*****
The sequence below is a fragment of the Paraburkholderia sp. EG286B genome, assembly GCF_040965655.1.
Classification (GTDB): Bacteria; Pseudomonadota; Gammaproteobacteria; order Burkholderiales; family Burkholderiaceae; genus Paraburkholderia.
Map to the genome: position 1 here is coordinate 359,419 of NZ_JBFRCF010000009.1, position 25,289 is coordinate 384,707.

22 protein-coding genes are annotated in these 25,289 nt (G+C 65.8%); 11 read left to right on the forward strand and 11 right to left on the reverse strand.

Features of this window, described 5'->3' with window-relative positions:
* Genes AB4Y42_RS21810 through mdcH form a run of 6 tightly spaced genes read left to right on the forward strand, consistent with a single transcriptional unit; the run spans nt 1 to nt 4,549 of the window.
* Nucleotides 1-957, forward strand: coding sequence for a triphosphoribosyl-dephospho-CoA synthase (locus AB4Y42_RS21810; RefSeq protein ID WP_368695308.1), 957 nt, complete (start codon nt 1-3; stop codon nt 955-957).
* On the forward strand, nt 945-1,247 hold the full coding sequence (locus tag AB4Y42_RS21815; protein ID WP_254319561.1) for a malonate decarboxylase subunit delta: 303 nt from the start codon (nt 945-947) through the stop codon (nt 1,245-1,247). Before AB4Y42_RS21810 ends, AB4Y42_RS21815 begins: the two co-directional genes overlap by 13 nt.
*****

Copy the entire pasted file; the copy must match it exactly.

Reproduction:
The sequence below is a fragment of the Paraburkholderia sp. EG286B genome, assembly GCF_040965655.1.
Classification (GTDB): Bacteria; Pseudomonadota; Gammaproteobacteria; order Burkholderiales; family Burkholderiaceae; genus Paraburkholderia.
Map to the genome: position 1 here is coordinate 359,419 of NZ_JBFRCF010000009.1, position 25,289 is coordinate 384,707.

22 protein-coding genes are annotated in these 25,289 nt (G+C 65.8%); 11 read left to right on the forward strand and 11 right to left on the reverse strand.

Features of this window, described 5'->3' with window-relative positions:
* Genes AB4Y42_RS21810 through mdcH form a run of 6 tightly spaced genes read left to right on the forward strand, consistent with a single transcriptional unit; the run spans nt 1 to nt 4,549 of the window.
* Nucleotides 1-957, forward strand: coding sequence for a triphosphoribosyl-dephospho-CoA synthase (locus AB4Y42_RS21810; RefSeq protein ID WP_368695308.1), 957 nt, complete (start codon nt 1-3; stop codon nt 955-957).
* On the forward strand, nt 945-1,247 hold the full coding sequence (locus tag AB4Y42_RS21815; protein ID WP_254319561.1) for a malonate decarboxylase subunit delta: 303 nt from the start codon (nt 945-947) through the stop codon (nt 1,245-1,247). Before AB4Y42_RS21810 ends, AB4Y42_RS21815 begins: the two co-directional genes overlap by 13 nt.